This paper discusses some preliminary data that may explain why legal processes frequently are not effective in deterring illegal drunken driving behavior. About 90% of the persons arrested on DWI charges in Vermont are convicted of some charge, although slightly less than 60% are convicted of the original offense. Almost 40% of the cases remain on the trail docket for substantial periods of time, making extended delays a common practice. What remains is a picture of disorderly and probably unjust administration of justice. Two tentative proposals that would modify DWI laws and would not require heavy costs are: (1) Surrender of the offender's driver's license to the magistrate at arraignment after a hearing on the spot. This procedure would pressure offenders to seek early disposition of their cases. (2) Alternative penalities that are strong enough to make potential offenders modify their behavior, e.g., work release sentencing; violation would convert into a regular jail sentence. We should refurbish our procedures and penalities so as to make it undesirable to become involved in the processes of the law. We should get the word out as to what modes of behavior are unacceptable and what happens to offenders.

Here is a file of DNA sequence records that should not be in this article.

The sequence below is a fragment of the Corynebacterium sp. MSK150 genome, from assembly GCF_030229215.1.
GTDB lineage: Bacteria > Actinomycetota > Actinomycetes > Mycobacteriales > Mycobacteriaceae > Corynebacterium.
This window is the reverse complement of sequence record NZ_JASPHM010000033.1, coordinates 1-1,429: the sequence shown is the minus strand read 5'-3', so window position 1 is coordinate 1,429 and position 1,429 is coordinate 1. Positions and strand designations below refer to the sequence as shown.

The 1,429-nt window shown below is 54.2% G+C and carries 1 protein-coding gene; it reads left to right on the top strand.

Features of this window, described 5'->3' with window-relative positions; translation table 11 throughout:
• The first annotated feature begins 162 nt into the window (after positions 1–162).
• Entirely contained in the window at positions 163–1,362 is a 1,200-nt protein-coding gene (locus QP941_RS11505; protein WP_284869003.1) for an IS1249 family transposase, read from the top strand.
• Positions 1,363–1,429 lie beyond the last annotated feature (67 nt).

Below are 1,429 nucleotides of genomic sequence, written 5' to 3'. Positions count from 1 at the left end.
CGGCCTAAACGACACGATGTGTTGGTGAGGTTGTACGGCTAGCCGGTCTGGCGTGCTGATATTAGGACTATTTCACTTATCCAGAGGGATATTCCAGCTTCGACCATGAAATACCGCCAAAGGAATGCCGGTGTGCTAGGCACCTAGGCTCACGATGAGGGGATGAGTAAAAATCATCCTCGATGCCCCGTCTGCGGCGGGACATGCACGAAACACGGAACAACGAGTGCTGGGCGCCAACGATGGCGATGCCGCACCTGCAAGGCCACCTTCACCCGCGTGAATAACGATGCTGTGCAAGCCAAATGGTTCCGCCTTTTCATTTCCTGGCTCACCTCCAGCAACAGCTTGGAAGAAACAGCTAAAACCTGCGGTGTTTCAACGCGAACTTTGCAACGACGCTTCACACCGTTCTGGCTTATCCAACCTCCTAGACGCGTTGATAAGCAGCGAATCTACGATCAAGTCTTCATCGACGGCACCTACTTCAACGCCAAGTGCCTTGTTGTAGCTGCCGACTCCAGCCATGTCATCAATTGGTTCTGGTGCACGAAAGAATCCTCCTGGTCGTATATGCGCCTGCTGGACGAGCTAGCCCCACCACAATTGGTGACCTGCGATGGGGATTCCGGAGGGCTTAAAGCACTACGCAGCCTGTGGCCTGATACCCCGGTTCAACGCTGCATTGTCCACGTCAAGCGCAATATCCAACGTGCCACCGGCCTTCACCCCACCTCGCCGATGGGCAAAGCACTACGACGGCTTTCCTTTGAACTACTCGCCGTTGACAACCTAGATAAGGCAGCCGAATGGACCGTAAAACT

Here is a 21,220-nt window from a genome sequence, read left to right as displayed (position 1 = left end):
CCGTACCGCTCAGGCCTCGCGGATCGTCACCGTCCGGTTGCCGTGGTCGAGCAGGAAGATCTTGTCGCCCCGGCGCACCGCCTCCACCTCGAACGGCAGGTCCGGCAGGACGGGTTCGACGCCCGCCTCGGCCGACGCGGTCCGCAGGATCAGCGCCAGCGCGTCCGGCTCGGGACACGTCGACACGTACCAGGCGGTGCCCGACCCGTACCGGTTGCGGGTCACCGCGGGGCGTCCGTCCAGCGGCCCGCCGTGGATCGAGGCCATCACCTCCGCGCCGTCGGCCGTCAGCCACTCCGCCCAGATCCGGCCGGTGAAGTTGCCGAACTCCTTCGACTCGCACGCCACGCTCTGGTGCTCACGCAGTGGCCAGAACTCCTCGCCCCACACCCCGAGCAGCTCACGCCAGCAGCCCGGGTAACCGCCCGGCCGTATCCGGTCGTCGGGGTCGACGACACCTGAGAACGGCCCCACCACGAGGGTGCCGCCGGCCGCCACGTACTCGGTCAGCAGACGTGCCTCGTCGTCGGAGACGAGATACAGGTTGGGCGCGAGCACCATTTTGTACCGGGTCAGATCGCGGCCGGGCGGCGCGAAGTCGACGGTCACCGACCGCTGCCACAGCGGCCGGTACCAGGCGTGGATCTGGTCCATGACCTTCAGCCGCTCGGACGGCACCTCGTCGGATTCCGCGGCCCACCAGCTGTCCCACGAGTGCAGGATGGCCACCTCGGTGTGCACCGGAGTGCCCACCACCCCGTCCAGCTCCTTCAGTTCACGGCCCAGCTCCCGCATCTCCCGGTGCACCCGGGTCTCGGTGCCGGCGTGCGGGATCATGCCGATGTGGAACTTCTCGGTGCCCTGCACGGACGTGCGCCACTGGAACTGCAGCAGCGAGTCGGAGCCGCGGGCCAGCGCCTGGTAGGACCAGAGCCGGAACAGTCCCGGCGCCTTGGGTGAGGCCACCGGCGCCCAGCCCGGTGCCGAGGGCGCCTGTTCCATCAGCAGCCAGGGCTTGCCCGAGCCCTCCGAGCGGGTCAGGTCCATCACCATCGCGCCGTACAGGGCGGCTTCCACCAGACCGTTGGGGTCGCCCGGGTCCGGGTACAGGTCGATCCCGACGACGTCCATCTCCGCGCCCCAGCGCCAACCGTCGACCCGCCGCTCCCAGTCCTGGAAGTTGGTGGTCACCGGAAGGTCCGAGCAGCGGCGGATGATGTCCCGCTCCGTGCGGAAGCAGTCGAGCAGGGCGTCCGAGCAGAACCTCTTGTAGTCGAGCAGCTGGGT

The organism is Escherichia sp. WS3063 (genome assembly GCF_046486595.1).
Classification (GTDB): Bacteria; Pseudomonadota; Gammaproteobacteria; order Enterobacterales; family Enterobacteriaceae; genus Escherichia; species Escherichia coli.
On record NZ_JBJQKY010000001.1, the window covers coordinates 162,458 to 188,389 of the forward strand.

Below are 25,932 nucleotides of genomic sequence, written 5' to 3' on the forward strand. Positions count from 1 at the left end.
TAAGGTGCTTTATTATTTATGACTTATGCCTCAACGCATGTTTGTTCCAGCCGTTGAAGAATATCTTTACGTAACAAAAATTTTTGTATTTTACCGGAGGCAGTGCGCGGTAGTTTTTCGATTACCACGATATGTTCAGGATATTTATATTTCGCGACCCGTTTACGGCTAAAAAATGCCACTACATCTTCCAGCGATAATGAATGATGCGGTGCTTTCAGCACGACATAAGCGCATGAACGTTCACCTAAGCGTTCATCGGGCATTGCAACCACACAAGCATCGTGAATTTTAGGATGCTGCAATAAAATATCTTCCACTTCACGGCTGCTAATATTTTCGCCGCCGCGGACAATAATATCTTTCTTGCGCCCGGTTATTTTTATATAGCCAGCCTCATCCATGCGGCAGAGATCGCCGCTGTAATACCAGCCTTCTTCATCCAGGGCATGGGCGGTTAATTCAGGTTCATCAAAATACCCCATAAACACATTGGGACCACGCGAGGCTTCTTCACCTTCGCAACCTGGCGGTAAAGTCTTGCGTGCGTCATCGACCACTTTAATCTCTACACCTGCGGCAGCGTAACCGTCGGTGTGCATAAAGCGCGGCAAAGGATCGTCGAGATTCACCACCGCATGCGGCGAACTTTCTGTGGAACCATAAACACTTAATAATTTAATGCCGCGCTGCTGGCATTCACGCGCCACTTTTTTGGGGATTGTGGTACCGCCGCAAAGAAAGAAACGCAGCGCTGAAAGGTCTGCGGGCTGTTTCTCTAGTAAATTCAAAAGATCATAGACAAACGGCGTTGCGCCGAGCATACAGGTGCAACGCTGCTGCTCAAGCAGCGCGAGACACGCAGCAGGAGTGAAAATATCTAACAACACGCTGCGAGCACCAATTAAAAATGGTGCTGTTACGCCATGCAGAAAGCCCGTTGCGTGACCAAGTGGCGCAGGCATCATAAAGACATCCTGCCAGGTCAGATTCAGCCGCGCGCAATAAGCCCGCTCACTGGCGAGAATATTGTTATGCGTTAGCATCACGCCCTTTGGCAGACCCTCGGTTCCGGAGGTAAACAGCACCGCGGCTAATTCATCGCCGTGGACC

• Supplemental Notes:
    • A slightly modified version of a talk given at the ABA Advanced Traffic Court Seminar, New York Hilton Hotel, NY, 3 July 1971.
  • Corporate Authors:

    University of Florida, Gainesville

    College of Law
    Gainesville, FL  United States  32601
  • Authors:
    • Little, J W
  • Publication Date: 1971-7-3

Media Info

  • Features: References;
  • Pagination: 11 p.

Subject/Index Terms

Filing Info

  • Accession Number: 00141947
  • Record Type: Publication
  • Source Agency: National Safety Council Safety Research Info Serv
  • Files: TRIS
  • Created Date: Apr 13 1977 12:00AM